By Ray Dhirani, Head of Sustainable Finance and Extractives, WWF
From the Galápagos Islands to the Great Barrier Reef, UNESCO World Heritage Sites are some of the planet’s most precious places. Many of us have been lucky enough to visit these unique spots and experience their stunning scenery and majestic, but endangered, wildlife. Bankers may seem far removed from these sites, but the lending decisions that they make can either help safeguard this critical natural capital—or their actions can put these sites at risk.
The power of the industry first struck me in 2002 when I walked onto the trading floor of Merrill Lynch in New York City for my first job out of university. I was immediately struck by the football field of screens and traders around me. This was, of course, one floor of one global bank. The power of capital was staring me in the face. Little did I realise at the time, though, how important the finance sector was in terms of playing its role to secure our global natural capital. Banks can help finance companies that act responsibly; but unfortunately, they can also finance companies willing to put our environment and even their own long-term business models at risk.
At WWF (World Wildlife Fund), we believe the finance sector has a critical role to play in helping to safeguard our natural world. We engage in the United Kingdom and across the world with banks, insurers, investors and policymakers on a range of environmental topics, including biodiversity, climate change, forests and water. A key focus of our current global campaign—Together, Saving Our Shared Heritage—is achieving better levels of protection for UNESCO World Heritage Sites. They are a cornerstone example of critical biodiversity.
When the actions of a British oil company posed a threat to Virunga National Park, a World Heritage Site in the Democratic Republic of the Congo and home to the endangered mountain gorilla, WWF did more than campaign at the oil company. We engaged shareholders of the oil company as well as their main bank. We were heartened when people working in those institutions got in touch to see what they could do to help. As a result of our engagement, the company pulled out and committed not to go into any other World Heritage Site globally. Because of this experience, many working in finance wanted to better understand their exposure to these risks.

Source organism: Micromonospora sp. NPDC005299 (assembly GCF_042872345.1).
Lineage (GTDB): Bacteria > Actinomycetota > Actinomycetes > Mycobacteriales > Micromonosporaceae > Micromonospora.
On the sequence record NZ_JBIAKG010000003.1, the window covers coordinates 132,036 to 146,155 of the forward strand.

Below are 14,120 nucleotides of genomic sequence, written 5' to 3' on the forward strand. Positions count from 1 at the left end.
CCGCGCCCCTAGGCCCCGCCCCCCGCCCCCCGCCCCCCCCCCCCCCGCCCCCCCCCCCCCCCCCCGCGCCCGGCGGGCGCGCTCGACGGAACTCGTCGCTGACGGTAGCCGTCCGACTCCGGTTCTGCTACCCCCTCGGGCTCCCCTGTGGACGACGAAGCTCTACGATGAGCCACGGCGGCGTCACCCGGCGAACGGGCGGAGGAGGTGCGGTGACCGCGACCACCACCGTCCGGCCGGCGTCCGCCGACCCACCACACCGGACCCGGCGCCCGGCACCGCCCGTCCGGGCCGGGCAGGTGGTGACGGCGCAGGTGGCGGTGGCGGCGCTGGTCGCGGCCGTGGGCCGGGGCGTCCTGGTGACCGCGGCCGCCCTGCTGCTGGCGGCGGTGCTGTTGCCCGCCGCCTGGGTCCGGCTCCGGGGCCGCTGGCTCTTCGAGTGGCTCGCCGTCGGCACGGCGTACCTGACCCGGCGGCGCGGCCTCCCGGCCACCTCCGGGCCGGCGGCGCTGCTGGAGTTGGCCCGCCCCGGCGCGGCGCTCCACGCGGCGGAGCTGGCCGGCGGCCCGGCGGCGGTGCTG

Working with Aviva Investors and Investec Asset Management, our research revealed that, despite being awarded the highest levels of protection by the United Nations, almost a third of sites listed for their natural value were under threat of oil, gas and mining exploration. Further investigation found this figure rose to almost 50 percent when including other industrial-scale threats.
These harmful industrial activities are of significant concern. There is a risk of destroying the attributes that led UNESCO to award the sites with World Heritage status. Natural, economic and cultural values may be damaged, with the effects often long-term or permanent. Local people’s livelihoods, health and safety may also be put at risk. That is one reason target 11.4 of the UN Sustainable Development Goals (SDGs) calls for strengthened protection for these sites.